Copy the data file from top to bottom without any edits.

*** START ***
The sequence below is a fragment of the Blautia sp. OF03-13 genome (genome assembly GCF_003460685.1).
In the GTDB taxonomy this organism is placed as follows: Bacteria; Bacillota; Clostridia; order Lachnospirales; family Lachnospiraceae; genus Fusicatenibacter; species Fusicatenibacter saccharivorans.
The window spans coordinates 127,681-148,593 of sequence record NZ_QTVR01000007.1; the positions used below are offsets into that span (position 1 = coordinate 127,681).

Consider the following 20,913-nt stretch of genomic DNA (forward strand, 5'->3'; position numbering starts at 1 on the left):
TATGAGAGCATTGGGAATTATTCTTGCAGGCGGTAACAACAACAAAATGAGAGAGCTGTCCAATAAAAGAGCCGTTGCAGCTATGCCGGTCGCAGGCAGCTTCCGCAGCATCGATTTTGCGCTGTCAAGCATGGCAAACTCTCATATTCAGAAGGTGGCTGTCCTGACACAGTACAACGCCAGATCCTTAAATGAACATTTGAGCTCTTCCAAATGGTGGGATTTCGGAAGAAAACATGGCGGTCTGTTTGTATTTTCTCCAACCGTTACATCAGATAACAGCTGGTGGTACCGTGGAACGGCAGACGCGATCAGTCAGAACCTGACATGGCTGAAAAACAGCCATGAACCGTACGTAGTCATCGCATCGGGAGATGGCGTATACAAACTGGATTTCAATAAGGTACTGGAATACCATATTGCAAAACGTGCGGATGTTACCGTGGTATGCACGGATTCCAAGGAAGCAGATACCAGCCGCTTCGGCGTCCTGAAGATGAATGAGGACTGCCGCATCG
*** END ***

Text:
The sequence below is a fragment of the Blautia sp. OF03-13 genome (genome assembly GCF_003460685.1).
In the GTDB taxonomy this organism is placed as follows: Bacteria; Bacillota; Clostridia; order Lachnospirales; family Lachnospiraceae; genus Fusicatenibacter; species Fusicatenibacter saccharivorans.
The window spans coordinates 127,681-148,593 of sequence record NZ_QTVR01000007.1; the positions used below are offsets into that span (position 1 = coordinate 127,681).

Consider the following 20,913-nt stretch of genomic DNA (forward strand, 5'->3'; position numbering starts at 1 on the left):
TATGAGAGCATTGGGAATTATTCTTGCAGGCGGTAACAACAACAAAATGAGAGAGCTGTCCAATAAAAGAGCCGTTGCAGCTATGCCGGTCGCAGGCAGCTTCCGCAGCATCGATTTTGCGCTGTCAAGCATGGCAAACTCTCATATTCAGAAGGTGGCTGTCCTGACACAGTACAACGCCAGATCCTTAAATGAACATTTGAGCTCTTCCAAATGGTGGGATTTCGGAAGAAAACATGGCGGTCTGTTTGTATTTTCTCCAACCGTTACATCAGATAACAGCTGGTGGTACCGTGGAACGGCAGACGCGATCAGTCAGAACCTGACATGGCTGAAAAACAGCCATGAACCGTACGTAGTCATCGCATCGGGAGATGGCGTATACAAACTGGATTTCAATAAGGTACTGGAATACCATATTGCAAAACGTGCGGATGTTACCGTGGTATGCACGGATTCCAAGGAAGCAGATACCAGCCGCTTCGGCGTCCTGAAGATGAATGAGGACTGCCGCATCG